If you put in the effort right now, then by the time you shift your belly fat, your six-pack will already be looking seriously impressive.

Your six-pack does two important things:

  1. It flexes your torso forward
  2. It keeps your core stable

To train your six-pack, you need to do exercises that target both of these functions. That’s why we’re going to focus on just two essential core exercises: the crunch and the plank. You can log a workout with these exercises on your Apple Watch using the Strength Training option.

Use the Apple Watch Strength Training option to log your six-pack workout
Use the Strength Training option to log your six-pack workout.
Photo: Graham Bower/Cult of Mac

The crunch — flexing your torso

Crunches are all about curling your torso forward. For a basic crunch, lie on your back, position your feet so your knees are at 90 degrees, and put your hands behind your head. Now clench your stomach muscles to pull your head upward toward your knees, only as far as is comfortable. Don’t pull against your head with your hands — just hold them gently behind your head to support your neck without forcing your head forward.

Hit your six-pack with crunches
Hit your six-pack with crunches.
Photo: Graham Bower/Cult of Mac

Do as many crunches as you can easily complete. That’s one set. Then rest for a minute and do it again. Aim for three sets during a workout.

There are plenty of crunch variations you can do to keep your muscles guessing. For instance, the crossover crunch and bicycle crunches, which also target the muscles to the side of your six-pack, know as your obliques.

Bicycles make your obliques work too
Bicycles make your obliques work too.
Photo: Graham Bower/Cult of Mac

For some variety, try the reverse crunch, where you raise your legs rather than your head. Or, for a slightly harder crunch, trying raising your legs at the same time as your head. This is known as the tuck crunch.

You can combine all these different crunches together for a high-energy, core-blasting workout.

The plank — core stability

The aim of the plank is to hold your body horizontally just above the floor, resting on your elbows and toes. It’s harder than it sounds because your abs must stay constantly engaged to keep your body in this position.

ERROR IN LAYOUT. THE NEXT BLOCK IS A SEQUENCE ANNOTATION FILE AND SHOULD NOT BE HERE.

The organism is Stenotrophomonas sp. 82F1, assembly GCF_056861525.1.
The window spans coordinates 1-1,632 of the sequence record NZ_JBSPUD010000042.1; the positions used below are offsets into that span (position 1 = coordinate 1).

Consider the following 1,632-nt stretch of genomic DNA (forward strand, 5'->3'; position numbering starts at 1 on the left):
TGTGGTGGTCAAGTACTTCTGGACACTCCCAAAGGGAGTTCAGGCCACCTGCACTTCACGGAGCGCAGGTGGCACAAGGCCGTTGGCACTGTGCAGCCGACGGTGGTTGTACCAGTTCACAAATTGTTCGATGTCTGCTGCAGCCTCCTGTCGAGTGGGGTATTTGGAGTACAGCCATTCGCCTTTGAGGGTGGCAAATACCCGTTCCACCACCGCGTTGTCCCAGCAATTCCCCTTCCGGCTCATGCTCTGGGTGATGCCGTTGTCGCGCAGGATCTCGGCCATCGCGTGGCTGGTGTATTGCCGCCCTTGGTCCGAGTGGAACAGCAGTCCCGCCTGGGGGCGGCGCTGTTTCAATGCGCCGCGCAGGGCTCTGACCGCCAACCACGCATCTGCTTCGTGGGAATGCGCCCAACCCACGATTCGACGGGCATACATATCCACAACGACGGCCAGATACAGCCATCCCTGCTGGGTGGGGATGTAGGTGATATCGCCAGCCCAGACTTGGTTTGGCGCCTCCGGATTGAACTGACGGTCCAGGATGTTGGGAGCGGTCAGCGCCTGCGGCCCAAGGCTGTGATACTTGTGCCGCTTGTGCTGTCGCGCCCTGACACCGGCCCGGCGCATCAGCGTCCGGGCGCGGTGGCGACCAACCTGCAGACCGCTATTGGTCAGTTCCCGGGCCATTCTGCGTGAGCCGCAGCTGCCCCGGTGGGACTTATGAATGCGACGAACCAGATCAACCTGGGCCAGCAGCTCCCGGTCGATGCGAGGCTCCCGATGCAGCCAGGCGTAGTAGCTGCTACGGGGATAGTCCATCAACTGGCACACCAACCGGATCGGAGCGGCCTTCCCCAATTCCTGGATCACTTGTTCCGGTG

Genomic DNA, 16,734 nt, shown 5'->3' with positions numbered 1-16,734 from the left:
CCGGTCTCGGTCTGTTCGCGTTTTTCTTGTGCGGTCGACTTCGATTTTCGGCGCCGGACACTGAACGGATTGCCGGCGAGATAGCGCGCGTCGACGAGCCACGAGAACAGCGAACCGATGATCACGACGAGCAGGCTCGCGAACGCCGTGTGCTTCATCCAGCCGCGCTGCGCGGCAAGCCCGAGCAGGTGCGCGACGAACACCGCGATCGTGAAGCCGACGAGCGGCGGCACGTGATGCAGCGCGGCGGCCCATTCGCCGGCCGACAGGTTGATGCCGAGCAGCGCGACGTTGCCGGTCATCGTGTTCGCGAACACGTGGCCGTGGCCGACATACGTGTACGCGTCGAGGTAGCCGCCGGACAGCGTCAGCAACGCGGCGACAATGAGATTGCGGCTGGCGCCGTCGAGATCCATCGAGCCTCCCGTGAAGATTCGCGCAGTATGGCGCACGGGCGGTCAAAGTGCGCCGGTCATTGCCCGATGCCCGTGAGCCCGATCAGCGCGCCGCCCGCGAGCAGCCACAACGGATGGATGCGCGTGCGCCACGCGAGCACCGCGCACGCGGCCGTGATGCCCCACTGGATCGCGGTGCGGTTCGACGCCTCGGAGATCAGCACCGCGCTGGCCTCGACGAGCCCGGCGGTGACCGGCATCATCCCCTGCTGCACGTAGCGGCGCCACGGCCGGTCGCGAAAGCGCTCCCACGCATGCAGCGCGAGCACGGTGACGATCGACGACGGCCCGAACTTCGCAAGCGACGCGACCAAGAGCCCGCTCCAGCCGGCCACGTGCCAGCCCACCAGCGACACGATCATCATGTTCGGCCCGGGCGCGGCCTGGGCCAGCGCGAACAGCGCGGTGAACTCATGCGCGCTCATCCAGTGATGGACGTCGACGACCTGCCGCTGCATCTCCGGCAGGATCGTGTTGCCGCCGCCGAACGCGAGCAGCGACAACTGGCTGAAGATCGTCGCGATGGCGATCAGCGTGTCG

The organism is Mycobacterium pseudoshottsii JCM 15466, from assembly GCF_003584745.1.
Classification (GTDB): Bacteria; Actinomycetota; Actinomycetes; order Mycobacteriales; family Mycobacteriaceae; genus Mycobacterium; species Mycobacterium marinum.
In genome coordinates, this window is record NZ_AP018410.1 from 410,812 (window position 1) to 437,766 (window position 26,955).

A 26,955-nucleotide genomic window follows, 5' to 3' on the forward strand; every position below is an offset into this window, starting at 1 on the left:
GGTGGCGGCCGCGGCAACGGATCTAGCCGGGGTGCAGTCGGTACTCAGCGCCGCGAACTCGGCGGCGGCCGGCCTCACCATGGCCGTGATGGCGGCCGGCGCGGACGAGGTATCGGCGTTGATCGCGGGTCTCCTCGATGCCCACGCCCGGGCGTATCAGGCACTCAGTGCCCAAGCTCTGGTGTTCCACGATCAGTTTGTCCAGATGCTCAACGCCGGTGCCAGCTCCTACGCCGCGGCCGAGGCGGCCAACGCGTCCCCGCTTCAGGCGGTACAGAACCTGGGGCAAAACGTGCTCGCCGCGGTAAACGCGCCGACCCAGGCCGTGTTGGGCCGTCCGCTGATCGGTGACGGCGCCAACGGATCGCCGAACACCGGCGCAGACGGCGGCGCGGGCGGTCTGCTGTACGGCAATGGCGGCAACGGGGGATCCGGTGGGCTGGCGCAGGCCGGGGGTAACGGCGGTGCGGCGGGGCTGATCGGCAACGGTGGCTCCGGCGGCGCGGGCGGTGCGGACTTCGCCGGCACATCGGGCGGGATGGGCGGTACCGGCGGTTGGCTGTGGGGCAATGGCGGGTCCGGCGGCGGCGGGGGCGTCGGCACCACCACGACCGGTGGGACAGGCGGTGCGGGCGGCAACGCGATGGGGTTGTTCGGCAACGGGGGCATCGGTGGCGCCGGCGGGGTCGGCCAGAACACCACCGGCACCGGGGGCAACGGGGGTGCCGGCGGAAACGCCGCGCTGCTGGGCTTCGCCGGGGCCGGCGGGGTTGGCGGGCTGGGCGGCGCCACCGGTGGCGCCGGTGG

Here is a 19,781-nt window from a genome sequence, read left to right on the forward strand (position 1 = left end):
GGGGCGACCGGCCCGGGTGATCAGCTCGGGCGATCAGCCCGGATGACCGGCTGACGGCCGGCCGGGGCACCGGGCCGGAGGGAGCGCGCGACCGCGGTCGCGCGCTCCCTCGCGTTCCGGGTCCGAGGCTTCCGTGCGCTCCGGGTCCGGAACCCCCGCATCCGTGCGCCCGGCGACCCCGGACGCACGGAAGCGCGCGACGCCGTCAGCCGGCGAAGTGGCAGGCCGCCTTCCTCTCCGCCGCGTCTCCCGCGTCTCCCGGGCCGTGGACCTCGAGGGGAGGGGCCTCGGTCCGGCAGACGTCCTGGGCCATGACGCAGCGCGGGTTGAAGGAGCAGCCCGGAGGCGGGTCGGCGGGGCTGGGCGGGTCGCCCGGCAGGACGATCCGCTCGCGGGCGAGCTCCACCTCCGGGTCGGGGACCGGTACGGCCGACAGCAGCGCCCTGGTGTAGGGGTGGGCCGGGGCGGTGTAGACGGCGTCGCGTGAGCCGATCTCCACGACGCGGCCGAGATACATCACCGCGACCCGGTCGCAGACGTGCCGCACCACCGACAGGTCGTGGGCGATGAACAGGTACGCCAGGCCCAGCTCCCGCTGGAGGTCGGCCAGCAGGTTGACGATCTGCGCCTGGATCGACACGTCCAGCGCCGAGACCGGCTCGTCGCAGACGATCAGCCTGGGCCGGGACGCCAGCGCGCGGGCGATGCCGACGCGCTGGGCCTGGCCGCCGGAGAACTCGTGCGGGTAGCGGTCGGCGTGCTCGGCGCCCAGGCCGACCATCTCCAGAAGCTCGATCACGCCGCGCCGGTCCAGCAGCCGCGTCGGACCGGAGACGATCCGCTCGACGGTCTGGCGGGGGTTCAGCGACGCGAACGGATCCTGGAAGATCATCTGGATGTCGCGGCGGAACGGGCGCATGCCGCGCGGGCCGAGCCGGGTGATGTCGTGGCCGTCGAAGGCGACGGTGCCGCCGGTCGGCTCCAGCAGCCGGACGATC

The Plank is harder than it looks
The plank is harder than it looks.
Photo: Graham Bower/Cult of Mac

This kind of static muscle contraction is known as an isometric exercise. Your abs are optimized for this, because of their role in keeping your torso stable. That makes isometrics a great way to train your core.

The challenge here is to see how long you can maintain the position. One minute is good. Then rest for a minute and repeat.

The Side Plank comes at it from a different angle
The side plank comes at it from a different angle.
Photo: Graham Bower/Cult of Mac

As with the crunch, there are plenty of ways you can modify the plank to keep things interesting (and target other core muscles, too). Try raising one leg and then the other during the plank, to destabilize yourself and make your core work harder. Or try a side plank to get your obliques working as well as your six-pack. You also can dip your hips up and down while you do the side plank to add a cardio element.

Add a leg lift to make your plank more challenging
Add a leg lift to make your plank more challenging.
Photo: Graham Bower/Cult of Mac

Now’s the time to start working on your six-pack

If you are looking for more home workout ideas that target your whole body, be sure to check out our CultFit Home Workout.

Hopefully, in a few months we’ll all be able to leave the house again. Maybe it won’t be too late to catch some of the summer. So start working on your six-pack today, to make sure you’ll be looking your best on the beach.

To see demonstrations of all these exercises, check out the six-pack home workout video that accompanies this post. Music in the video comes from Cult of Mac how-to guru Charlie Sorrel. Check out his SoundCloud for more.